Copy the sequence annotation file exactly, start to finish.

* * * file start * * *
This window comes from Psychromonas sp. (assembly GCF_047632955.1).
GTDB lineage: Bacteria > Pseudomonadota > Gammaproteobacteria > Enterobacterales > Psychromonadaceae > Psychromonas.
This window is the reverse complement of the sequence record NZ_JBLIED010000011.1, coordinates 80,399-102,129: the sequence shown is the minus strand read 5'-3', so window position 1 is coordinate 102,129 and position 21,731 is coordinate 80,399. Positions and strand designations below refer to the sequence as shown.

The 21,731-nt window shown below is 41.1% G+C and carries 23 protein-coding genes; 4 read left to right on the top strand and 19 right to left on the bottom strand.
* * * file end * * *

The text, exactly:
This window comes from Psychromonas sp. (assembly GCF_047632955.1).
GTDB lineage: Bacteria > Pseudomonadota > Gammaproteobacteria > Enterobacterales > Psychromonadaceae > Psychromonas.
This window is the reverse complement of the sequence record NZ_JBLIED010000011.1, coordinates 80,399-102,129: the sequence shown is the minus strand read 5'-3', so window position 1 is coordinate 102,129 and position 21,731 is coordinate 80,399. Positions and strand designations below refer to the sequence as shown.

The 21,731-nt window shown below is 41.1% G+C and carries 23 protein-coding genes; 4 read left to right on the top strand and 19 right to left on the bottom strand.